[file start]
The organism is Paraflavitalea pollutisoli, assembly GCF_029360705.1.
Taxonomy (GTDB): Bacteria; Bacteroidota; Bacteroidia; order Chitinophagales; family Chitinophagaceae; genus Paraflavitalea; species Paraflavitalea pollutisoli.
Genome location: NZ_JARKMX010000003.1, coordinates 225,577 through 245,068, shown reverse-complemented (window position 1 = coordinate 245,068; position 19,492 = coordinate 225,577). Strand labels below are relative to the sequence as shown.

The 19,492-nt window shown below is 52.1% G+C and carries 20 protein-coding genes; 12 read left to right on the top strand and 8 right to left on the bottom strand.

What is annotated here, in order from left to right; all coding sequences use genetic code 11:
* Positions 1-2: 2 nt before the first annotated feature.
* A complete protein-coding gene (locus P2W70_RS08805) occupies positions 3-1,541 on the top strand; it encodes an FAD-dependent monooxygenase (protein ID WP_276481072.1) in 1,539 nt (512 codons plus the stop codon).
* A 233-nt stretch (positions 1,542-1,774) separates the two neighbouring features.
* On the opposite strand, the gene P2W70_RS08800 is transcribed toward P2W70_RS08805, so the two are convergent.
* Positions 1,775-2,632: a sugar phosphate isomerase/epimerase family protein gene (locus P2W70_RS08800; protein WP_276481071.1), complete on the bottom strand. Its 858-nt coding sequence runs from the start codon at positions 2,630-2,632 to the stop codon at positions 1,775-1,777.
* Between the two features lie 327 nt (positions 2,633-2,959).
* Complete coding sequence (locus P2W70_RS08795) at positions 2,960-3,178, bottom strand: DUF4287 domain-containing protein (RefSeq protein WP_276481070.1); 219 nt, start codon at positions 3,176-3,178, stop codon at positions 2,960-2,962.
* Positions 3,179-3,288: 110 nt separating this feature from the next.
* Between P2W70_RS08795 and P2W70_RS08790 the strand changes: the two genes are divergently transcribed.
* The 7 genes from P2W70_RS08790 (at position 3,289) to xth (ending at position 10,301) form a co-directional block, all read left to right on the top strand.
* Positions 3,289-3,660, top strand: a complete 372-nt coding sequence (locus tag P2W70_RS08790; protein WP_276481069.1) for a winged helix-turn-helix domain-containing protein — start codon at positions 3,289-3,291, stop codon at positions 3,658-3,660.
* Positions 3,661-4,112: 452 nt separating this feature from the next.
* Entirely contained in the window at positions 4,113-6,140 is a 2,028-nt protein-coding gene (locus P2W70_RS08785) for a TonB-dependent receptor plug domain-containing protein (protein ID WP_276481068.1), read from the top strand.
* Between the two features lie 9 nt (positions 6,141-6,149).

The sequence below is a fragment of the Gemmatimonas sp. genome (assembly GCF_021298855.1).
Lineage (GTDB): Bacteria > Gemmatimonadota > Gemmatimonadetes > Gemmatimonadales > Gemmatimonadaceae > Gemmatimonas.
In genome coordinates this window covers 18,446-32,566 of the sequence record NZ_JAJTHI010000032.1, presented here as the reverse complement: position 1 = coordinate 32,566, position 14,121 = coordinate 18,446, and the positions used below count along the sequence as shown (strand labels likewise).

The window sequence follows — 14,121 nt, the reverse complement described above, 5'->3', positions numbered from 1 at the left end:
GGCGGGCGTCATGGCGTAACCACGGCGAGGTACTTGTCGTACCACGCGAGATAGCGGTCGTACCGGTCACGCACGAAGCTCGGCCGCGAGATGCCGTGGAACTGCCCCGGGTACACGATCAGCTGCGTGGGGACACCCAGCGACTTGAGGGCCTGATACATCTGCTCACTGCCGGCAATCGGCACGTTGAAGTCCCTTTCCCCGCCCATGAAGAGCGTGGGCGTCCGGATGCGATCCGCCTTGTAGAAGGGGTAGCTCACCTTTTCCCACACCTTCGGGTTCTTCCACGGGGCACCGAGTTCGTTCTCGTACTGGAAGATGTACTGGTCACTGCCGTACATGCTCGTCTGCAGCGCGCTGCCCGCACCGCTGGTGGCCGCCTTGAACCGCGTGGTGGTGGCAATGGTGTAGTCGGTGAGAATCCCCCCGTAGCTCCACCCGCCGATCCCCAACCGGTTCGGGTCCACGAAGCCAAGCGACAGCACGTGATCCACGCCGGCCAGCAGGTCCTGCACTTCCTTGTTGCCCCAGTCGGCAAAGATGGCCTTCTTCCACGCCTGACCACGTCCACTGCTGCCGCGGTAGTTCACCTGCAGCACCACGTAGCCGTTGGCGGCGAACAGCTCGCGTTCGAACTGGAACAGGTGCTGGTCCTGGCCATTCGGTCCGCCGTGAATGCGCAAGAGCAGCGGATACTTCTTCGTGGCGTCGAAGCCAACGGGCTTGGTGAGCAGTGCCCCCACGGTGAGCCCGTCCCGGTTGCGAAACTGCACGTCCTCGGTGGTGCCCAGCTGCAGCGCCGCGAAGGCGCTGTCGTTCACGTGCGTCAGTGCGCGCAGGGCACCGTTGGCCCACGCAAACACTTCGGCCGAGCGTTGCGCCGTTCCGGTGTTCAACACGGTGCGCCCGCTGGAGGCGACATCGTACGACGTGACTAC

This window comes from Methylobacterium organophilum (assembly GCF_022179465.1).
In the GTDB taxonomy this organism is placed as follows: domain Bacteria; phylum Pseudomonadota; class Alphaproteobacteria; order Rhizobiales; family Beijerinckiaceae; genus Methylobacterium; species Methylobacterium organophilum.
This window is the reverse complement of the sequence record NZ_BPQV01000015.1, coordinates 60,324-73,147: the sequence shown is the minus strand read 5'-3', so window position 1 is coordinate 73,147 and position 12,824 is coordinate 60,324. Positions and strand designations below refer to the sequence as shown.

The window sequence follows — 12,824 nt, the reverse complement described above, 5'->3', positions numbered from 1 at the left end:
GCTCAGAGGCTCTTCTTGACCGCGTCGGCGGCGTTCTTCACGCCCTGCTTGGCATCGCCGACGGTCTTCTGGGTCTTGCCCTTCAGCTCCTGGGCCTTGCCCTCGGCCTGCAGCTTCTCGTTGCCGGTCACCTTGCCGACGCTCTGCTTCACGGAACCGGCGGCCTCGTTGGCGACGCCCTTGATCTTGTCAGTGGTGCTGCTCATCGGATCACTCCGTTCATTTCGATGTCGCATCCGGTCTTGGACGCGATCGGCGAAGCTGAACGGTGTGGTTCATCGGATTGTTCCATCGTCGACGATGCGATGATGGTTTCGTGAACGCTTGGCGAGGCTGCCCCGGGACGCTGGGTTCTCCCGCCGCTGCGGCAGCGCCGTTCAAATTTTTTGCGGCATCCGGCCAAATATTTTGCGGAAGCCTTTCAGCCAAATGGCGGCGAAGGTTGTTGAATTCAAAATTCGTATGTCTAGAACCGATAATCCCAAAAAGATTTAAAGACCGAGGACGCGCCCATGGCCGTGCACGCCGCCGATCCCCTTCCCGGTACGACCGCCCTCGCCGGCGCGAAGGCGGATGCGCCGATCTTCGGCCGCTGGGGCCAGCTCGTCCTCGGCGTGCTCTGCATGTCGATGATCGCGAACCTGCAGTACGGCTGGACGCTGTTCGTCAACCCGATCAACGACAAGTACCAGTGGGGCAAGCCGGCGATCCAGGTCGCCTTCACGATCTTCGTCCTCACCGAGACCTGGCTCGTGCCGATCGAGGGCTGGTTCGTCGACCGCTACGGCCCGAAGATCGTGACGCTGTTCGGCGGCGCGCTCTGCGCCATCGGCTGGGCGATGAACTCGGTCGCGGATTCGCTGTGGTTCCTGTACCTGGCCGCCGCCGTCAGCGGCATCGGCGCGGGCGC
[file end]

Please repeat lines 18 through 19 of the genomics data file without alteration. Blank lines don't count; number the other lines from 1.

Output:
* Entirely contained in the window at positions 4,113-6,140 is a 2,028-nt protein-coding gene (locus P2W70_RS08785) for a TonB-dependent receptor plug domain-containing protein (protein ID WP_276481068.1), read from the top strand.
* Between the two features lie 9 nt (positions 6,141-6,149).